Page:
EU Referendum Splits Britain Along Blue-Red Lines

The vote on Europe makes clear the real divide in British politics is no longer between Conservative and Labour.

A "Vote Leave" sign outside a home in Surrey, England, June 23
A “Vote Leave” sign outside a home in Surrey, England, June 23 (Andrew Hall)

The way Britons voted in their EU referendum on Thursday confirms there is a deep “blue-red” divide in the United Kingdom.

I argued in February that the question of whether to leave the European Union or stay was splitting the country along the lines Andrew Sullivan described as Europe’s “blue-red culture war over modernity.”

“Blue Europe,” according Sullivan, is internationalist, metrosexual, multicultural and secular. It is concentrated in the major cities. Hence London’s overwhelming support for “remain”.

“Red Europe” is patriotic, more traditional, more comfortable in a homogenous society, more sympathetic to faith. In England, these are the postindustrial heartlands and small towns.

Transcends party politics

What the referendum has made abundantly clear is that this blue-red divide transcends party politics.

Support for EU membership came from Conservative-voting businesspeople and professionals, the Labour-voting middle class as well as Liberal Democrats and the Scottish National Party.

The leave side brought together the Labour working class and rural Tories.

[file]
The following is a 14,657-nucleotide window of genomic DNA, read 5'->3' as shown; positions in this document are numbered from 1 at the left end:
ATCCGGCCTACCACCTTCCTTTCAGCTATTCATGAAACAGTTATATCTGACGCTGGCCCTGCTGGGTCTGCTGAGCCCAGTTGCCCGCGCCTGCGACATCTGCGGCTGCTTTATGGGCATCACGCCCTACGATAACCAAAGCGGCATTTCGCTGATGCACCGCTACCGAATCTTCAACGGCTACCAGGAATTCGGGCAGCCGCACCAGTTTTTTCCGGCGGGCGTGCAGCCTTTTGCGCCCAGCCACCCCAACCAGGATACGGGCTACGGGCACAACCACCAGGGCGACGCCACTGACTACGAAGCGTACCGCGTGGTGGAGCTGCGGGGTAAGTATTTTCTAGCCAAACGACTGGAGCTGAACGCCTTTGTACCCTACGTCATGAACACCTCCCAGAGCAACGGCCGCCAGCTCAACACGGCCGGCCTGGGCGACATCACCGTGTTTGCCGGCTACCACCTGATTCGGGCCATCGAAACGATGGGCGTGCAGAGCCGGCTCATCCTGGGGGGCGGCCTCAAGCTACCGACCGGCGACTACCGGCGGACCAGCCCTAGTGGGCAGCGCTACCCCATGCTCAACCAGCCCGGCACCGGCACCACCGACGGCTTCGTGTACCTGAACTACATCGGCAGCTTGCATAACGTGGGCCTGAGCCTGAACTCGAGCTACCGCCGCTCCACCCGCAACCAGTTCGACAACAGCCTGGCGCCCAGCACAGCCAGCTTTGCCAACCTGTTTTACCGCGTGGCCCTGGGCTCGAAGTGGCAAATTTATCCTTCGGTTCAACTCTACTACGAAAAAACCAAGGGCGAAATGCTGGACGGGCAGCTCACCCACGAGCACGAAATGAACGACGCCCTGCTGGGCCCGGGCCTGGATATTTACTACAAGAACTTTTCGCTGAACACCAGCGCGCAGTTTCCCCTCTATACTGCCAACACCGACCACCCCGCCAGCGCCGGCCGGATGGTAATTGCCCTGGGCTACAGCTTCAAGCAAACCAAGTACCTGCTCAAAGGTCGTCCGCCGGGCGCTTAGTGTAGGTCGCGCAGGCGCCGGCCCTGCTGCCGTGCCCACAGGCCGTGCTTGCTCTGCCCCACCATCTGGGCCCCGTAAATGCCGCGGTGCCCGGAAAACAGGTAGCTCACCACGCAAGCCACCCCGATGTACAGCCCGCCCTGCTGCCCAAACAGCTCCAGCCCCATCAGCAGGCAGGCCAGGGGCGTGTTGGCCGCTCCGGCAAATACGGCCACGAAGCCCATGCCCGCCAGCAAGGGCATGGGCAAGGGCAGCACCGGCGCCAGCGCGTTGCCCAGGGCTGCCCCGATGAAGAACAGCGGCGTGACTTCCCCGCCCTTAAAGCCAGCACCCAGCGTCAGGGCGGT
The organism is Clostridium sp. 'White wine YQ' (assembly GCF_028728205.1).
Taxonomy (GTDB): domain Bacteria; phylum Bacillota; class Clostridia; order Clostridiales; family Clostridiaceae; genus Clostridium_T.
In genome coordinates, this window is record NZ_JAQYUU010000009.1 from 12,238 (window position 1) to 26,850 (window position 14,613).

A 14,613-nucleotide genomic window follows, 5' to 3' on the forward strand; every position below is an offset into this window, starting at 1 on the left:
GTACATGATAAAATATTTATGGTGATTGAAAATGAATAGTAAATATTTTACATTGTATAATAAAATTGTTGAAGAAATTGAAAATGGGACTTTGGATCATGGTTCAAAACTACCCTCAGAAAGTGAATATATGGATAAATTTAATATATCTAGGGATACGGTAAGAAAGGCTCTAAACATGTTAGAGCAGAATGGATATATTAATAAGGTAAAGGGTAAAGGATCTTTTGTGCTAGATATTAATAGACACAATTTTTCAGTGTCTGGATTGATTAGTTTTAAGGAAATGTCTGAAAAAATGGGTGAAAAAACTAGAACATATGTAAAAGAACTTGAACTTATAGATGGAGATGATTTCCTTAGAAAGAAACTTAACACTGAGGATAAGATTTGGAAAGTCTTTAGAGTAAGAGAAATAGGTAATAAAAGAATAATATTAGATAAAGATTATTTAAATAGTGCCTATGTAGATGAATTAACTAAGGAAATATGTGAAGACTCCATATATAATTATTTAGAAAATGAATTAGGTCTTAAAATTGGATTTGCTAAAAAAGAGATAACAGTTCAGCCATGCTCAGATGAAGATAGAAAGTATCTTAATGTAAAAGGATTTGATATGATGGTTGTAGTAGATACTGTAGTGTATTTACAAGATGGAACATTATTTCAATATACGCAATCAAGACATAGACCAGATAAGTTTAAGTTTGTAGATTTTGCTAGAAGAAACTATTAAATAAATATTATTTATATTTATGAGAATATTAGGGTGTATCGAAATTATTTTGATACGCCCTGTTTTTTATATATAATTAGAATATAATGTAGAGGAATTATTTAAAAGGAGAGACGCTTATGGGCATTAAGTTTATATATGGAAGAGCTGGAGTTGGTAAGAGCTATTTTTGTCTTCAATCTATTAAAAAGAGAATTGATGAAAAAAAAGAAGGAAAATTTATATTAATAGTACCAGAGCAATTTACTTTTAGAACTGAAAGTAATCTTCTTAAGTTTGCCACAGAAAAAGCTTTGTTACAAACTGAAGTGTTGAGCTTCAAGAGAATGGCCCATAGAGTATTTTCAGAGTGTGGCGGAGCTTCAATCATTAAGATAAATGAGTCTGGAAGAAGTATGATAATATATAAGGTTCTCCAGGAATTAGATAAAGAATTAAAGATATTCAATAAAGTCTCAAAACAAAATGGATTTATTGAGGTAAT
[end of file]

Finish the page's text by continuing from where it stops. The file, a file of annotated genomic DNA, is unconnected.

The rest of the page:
The two sides account for roughly half the voting population each.

Party splits

The split in the Conservative Party has claimed the most attention, given that it’s in power and the divisions go all the way to the top.

But Labour is divided as well. Stephen Bush warns in the New Statesman that “blue” Labour resentment must not curdle into contempt toward the bastions of Brexitism. “That contempt threatens the commodity on which Labour has always relied to get Hull and Hampstead to vote and work together,” he writes: “solidarity.”

Adam Lent thinks it’s too late for that. He argues at his Medium blog that “blue” Britain must close ranks regardless of party.

“Those who value free trade, welcome other cultures and believe in international cooperation must join together no matter what party they are from to fight this new political menace,” writes. “Tribalism must be put aside.”


  1. How does this explain the Scotland result? The deep “blue-red” divide you describe for the United Kingdom would suggest Scotland would have voted to leave.

  2. Good point! Scotland is rather a unique case because of its separate sense of identity and this doesn’t fit neatly in the “blue-red” construct.

    What are your thoughts on this?

  3. I think they were in a better-informed position (politically) than the rest of the UK as a result of their independence vote, and took a canny view on their financial position in this & EU votes. The marked difference in the EU vote just across the border into the North of England may also have been further depressed by the revival in Scottish fortunes since devolution. They look South and feel ignored, while they see Scotland adopt an alternative/rival way.

  4. I think you’re right it goes to a sense of identity. That also underlines the “blue-red” idea. People associate with a side not just because they share its policies but because they feel that’s where “their” people are.

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